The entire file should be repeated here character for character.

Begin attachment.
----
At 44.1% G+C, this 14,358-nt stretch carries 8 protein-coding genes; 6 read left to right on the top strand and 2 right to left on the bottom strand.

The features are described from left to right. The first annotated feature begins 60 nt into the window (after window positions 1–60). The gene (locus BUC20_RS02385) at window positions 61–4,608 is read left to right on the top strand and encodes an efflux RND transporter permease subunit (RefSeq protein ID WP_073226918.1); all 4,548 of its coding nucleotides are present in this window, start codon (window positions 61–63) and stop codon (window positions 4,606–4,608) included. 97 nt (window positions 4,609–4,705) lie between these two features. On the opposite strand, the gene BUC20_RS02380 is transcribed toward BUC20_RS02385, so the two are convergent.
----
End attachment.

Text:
At 44.1% G+C, this 14,358-nt stretch carries 8 protein-coding genes; 6 read left to right on the top strand and 2 right to left on the bottom strand.

The features are described from left to right. The first annotated feature begins 60 nt into the window (after window positions 1–60). The gene (locus BUC20_RS02385) at window positions 61–4,608 is read left to right on the top strand and encodes an efflux RND transporter permease subunit (RefSeq protein ID WP_073226918.1); all 4,548 of its coding nucleotides are present in this window, start codon (window positions 61–63) and stop codon (window positions 4,606–4,608) included. 97 nt (window positions 4,609–4,705) lie between these two features. On the opposite strand, the gene BUC20_RS02380 is transcribed toward BUC20_RS02385, so the two are convergent.